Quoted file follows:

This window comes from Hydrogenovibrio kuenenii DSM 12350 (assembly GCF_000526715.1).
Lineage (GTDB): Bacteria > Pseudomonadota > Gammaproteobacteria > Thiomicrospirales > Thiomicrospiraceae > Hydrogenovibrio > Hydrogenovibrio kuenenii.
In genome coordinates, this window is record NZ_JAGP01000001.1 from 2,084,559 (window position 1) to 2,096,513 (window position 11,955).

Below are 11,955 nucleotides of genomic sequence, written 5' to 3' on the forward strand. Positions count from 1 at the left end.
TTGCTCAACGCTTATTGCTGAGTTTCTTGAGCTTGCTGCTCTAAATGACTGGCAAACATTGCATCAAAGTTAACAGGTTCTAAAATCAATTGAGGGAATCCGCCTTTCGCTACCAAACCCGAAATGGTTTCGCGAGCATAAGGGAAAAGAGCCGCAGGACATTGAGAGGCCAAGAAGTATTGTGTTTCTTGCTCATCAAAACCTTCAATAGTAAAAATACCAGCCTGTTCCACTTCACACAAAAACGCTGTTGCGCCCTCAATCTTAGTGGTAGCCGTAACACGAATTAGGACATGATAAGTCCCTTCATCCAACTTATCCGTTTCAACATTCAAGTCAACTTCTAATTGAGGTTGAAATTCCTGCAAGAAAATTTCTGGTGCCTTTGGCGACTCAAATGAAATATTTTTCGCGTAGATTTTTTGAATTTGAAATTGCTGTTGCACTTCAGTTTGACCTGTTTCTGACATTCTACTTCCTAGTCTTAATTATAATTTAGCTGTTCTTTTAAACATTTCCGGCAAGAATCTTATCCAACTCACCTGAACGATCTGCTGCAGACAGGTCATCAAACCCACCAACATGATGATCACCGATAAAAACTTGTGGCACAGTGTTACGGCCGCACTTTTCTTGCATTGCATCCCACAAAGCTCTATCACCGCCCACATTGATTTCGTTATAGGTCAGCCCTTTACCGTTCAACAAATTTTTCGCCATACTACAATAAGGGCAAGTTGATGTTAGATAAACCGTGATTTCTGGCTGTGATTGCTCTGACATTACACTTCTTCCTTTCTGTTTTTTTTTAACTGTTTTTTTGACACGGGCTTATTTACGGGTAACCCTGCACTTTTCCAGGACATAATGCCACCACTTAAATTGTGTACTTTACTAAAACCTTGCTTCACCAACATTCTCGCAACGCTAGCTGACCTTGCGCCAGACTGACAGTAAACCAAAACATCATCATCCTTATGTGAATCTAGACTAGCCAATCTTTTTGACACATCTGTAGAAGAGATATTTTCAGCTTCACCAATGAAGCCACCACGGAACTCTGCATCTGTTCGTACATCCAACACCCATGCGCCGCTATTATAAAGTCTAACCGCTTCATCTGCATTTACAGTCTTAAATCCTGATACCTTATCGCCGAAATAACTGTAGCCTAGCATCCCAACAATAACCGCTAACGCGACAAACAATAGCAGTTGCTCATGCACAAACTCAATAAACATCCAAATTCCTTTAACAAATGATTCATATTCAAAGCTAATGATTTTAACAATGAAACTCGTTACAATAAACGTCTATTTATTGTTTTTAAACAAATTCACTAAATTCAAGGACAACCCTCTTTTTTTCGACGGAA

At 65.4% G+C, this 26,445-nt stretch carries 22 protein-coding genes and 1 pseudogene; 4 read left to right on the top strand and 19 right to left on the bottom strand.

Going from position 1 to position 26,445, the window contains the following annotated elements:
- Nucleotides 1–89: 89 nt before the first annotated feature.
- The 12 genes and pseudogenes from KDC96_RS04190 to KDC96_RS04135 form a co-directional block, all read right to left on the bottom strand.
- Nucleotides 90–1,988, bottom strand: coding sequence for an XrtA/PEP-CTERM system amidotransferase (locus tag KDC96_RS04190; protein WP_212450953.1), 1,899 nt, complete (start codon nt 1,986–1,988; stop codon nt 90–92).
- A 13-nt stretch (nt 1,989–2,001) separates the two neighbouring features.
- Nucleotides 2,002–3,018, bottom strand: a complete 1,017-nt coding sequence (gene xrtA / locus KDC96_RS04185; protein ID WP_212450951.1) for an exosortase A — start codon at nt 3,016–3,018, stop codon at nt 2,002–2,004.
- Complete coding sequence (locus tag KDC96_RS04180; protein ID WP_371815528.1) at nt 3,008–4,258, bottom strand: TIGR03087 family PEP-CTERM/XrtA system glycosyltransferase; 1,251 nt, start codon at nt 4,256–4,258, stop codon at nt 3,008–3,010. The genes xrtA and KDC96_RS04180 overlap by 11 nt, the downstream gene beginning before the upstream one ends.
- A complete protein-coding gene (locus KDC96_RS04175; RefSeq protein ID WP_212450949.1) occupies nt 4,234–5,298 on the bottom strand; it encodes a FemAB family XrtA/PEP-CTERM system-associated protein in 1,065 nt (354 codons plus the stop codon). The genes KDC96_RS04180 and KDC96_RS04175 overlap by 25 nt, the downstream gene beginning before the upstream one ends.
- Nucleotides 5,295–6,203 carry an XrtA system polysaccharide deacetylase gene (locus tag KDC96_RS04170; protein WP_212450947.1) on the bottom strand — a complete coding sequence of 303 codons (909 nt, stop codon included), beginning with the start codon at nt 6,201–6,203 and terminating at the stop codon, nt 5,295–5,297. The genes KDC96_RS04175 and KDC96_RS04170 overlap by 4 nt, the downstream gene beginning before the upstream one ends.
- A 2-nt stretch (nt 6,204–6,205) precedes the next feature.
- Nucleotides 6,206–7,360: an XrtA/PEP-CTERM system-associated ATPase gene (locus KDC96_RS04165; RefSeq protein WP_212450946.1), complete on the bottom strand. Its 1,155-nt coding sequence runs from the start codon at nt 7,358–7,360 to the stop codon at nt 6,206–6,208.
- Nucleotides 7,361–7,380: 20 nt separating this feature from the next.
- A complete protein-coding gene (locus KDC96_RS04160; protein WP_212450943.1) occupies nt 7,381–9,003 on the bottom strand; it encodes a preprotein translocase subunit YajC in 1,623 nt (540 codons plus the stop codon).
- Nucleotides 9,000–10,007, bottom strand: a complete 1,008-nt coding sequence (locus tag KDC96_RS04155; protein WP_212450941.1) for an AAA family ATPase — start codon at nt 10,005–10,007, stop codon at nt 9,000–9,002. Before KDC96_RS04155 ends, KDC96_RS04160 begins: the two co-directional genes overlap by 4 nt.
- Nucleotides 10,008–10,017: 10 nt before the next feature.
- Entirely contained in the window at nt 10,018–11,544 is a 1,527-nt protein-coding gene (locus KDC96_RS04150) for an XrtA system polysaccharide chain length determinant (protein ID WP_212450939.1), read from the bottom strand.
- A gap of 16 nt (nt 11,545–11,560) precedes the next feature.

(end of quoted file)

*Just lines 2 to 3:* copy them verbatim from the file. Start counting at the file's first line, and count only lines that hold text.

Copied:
Lineage (GTDB): Bacteria > Pseudomonadota > Gammaproteobacteria > Thiomicrospirales > Thiomicrospiraceae > Hydrogenovibrio > Hydrogenovibrio kuenenii.
In genome coordinates, this window is record NZ_JAGP01000001.1 from 2,084,559 (window position 1) to 2,096,513 (window position 11,955).